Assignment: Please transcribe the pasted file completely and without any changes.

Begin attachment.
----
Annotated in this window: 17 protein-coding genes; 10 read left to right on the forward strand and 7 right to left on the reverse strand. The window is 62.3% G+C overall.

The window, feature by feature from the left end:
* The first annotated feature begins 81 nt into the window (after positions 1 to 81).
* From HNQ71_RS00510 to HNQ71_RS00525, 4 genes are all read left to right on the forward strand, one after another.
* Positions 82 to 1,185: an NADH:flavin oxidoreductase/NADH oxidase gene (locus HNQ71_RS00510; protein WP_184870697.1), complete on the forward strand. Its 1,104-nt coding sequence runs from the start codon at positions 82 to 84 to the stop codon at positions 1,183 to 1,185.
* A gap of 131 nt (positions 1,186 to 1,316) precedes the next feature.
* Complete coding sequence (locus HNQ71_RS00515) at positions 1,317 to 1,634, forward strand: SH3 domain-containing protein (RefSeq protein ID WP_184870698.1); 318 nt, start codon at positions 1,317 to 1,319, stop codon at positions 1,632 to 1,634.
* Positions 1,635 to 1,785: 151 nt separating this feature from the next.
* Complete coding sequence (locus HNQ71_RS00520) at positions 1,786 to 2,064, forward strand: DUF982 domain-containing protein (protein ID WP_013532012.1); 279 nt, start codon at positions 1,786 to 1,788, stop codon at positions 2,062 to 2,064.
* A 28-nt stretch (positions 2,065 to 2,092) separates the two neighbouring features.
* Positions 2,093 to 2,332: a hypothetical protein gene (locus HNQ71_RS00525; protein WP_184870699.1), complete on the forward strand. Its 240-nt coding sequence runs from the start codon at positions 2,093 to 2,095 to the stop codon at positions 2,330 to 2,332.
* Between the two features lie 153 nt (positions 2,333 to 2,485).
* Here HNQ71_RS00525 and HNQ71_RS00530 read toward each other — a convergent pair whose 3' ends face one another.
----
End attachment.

Annotated in this window: 17 protein-coding genes; 10 read left to right on the forward strand and 7 right to left on the reverse strand. The window is 62.3% G+C overall.

The window, feature by feature from the left end:
* The first annotated feature begins 81 nt into the window (after positions 1 to 81).
* From HNQ71_RS00510 to HNQ71_RS00525, 4 genes are all read left to right on the forward strand, one after another.
* Positions 82 to 1,185: an NADH:flavin oxidoreductase/NADH oxidase gene (locus HNQ71_RS00510; protein WP_184870697.1), complete on the forward strand. Its 1,104-nt coding sequence runs from the start codon at positions 82 to 84 to the stop codon at positions 1,183 to 1,185.
* A gap of 131 nt (positions 1,186 to 1,316) precedes the next feature.
* Complete coding sequence (locus HNQ71_RS00515) at positions 1,317 to 1,634, forward strand: SH3 domain-containing protein (RefSeq protein ID WP_184870698.1); 318 nt, start codon at positions 1,317 to 1,319, stop codon at positions 1,632 to 1,634.
* Positions 1,635 to 1,785: 151 nt separating this feature from the next.
* Complete coding sequence (locus HNQ71_RS00520) at positions 1,786 to 2,064, forward strand: DUF982 domain-containing protein (protein ID WP_013532012.1); 279 nt, start codon at positions 1,786 to 1,788, stop codon at positions 2,062 to 2,064.
* A 28-nt stretch (positions 2,065 to 2,092) separates the two neighbouring features.
* Positions 2,093 to 2,332: a hypothetical protein gene (locus HNQ71_RS00525; protein WP_184870699.1), complete on the forward strand. Its 240-nt coding sequence runs from the start codon at positions 2,093 to 2,095 to the stop codon at positions 2,330 to 2,332.
* Between the two features lie 153 nt (positions 2,333 to 2,485).
* Here HNQ71_RS00525 and HNQ71_RS00530 read toward each other — a convergent pair whose 3' ends face one another.